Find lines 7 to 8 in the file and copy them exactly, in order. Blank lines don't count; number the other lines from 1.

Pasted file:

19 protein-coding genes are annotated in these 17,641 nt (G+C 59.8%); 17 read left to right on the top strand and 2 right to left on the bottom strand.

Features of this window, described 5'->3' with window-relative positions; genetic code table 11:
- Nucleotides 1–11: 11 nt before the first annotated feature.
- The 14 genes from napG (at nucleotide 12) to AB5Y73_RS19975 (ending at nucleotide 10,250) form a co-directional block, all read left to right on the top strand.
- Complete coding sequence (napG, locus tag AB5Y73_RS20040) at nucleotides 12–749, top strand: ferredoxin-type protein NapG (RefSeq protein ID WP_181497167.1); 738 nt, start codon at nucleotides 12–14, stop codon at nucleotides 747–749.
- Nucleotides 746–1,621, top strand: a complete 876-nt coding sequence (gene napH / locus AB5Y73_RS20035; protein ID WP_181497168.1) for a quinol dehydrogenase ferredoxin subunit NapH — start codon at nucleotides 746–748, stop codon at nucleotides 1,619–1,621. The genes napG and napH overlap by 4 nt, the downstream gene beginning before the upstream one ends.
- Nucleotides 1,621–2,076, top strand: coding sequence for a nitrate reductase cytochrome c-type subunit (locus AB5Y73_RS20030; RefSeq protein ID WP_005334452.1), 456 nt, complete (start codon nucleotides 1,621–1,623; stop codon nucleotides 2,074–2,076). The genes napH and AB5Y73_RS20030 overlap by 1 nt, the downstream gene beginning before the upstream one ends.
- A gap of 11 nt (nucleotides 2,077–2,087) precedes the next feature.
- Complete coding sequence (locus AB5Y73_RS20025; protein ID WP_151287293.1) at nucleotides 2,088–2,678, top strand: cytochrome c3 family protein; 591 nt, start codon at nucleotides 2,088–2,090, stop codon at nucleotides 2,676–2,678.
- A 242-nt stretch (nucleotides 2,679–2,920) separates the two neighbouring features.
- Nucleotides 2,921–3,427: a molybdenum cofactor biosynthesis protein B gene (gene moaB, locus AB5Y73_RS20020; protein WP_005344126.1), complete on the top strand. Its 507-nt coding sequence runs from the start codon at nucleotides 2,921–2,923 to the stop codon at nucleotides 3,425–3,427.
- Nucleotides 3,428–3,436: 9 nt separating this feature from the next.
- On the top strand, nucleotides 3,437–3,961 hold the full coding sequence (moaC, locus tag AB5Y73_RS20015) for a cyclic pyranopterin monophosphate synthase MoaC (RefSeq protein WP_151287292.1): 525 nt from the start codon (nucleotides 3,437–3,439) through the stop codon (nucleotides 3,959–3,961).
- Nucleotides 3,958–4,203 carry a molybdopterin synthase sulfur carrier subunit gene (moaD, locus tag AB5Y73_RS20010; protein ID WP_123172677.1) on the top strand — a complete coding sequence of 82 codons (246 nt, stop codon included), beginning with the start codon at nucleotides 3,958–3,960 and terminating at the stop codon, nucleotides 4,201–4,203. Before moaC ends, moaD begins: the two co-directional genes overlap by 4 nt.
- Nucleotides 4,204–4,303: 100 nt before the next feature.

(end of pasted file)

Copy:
- Nucleotides 1,621–2,076, top strand: coding sequence for a nitrate reductase cytochrome c-type subunit (locus AB5Y73_RS20030; RefSeq protein ID WP_005334452.1), 456 nt, complete (start codon nucleotides 1,621–1,623; stop codon nucleotides 2,074–2,076). The genes napH and AB5Y73_RS20030 overlap by 1 nt, the downstream gene beginning before the upstream one ends.
- A gap of 11 nt (nucleotides 2,077–2,087) precedes the next feature.